In this week’s prototype we experimented with materials to create the physical object of the Silophon. Felt seemed to be a good material to work with for two primary reasons:
- Felt is a relatively soft material, hopefully encouraging children with autism to engage with it.
- Felt has a sound-proofing attribute, since it absorbs sound.
For the prototype this week, we used foam core as a base, felt, and wooden dowels.
Here’s our shopping list! (Bill of materials for the prototype):
For a prototype to experiment with, we thought that three note of the xylophone would be a good number to begin with. We started of by cutting 6 panels from the foam core, 2 for every note. These panels were then connected with three connecting pieces, giving the notes a slight angle.
The pieces of foam core were all glued together, but the ensure they would be sturdy enough, we reinforced the connections with small pins (I guess you could call these prototyping nails).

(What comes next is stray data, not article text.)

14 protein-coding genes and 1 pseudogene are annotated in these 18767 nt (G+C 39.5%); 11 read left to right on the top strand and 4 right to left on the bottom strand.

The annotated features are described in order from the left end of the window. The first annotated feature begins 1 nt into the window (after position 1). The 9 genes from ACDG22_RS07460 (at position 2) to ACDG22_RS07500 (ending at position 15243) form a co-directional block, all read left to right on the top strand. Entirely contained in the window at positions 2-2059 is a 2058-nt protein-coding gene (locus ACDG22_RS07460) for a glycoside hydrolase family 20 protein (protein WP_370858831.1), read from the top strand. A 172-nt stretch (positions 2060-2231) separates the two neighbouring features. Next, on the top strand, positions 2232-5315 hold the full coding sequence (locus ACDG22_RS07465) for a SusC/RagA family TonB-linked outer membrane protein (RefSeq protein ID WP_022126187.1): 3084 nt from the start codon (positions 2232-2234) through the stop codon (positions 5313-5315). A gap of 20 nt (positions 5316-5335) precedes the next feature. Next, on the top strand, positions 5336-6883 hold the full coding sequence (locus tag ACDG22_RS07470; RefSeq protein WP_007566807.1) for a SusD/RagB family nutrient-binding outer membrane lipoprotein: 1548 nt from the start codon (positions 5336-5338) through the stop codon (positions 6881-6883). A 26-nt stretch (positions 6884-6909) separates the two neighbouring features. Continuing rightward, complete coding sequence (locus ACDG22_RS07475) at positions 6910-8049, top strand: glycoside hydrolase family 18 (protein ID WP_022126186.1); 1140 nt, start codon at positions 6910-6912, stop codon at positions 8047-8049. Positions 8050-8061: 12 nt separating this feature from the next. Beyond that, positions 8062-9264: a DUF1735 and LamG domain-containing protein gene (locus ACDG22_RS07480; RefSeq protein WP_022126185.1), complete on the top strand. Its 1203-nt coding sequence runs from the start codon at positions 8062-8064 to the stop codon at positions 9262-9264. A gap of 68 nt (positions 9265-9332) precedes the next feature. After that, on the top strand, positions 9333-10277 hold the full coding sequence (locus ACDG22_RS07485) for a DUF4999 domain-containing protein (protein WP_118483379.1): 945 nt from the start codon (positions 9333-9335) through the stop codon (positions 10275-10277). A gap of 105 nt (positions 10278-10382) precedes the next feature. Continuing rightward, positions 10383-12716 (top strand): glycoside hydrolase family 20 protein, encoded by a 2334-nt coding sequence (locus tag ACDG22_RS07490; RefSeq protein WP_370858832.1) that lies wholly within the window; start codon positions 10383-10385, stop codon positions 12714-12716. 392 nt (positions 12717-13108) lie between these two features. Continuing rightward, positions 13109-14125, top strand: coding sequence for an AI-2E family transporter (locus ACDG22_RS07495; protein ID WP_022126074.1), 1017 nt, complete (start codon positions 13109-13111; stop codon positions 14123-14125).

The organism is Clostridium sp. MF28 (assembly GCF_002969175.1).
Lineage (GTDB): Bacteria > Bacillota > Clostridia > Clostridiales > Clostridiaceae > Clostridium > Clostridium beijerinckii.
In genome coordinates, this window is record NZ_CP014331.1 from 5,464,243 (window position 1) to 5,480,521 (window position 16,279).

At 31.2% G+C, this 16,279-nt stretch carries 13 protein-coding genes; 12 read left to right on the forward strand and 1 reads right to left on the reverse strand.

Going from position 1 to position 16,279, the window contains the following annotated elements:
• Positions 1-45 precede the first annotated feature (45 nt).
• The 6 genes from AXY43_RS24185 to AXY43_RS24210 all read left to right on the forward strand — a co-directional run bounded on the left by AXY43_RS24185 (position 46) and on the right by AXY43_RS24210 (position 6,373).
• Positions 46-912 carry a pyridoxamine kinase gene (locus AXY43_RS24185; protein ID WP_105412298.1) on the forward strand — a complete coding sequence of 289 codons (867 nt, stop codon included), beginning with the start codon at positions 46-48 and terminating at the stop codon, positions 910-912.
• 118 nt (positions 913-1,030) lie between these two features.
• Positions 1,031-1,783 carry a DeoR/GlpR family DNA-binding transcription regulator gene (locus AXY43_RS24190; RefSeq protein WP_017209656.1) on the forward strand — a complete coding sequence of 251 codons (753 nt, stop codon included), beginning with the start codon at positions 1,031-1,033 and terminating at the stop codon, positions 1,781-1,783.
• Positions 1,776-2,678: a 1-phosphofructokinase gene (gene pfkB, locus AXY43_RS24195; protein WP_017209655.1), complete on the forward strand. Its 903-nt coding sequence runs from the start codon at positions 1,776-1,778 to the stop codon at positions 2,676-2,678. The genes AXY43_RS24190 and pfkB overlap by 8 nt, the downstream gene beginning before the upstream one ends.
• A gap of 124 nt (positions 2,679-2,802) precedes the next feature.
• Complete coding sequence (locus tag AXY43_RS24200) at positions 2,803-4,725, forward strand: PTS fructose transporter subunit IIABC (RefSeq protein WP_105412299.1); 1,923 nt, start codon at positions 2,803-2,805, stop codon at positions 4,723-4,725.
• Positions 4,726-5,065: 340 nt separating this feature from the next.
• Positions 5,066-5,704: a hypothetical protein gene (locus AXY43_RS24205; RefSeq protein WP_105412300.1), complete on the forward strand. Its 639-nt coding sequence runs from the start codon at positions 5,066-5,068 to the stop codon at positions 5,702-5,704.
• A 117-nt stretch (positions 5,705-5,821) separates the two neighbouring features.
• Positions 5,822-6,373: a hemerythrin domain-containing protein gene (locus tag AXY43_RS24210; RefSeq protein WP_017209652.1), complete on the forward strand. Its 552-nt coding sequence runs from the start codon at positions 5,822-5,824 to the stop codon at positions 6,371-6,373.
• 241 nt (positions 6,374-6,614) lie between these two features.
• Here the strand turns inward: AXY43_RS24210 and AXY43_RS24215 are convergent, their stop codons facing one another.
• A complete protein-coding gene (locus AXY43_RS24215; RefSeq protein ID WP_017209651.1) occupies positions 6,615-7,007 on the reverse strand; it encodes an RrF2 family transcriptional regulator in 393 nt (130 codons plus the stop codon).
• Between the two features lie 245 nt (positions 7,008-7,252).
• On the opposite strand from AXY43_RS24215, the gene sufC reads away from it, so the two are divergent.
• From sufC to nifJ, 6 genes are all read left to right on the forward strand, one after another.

Once these notes were completed, we examined a few possibilities for connecting the wooden dowels. The solution the seemed to be the best was to drill sockets in the foam core which would perfectly house the wooden dowels.
After calculating the sizes and distances, we drilled the same holes in the base. Once we got our model to stand we detached the notes from the base and covered them with felt.
The felt-covered notes do absorb sound the way we assumed they would. However, there is definitely place to rethink the fabrication aesthetically. Jacob recommended considering industrial felt, which may be a good solution but will require us to rethink how we might house all of our digital components within each key.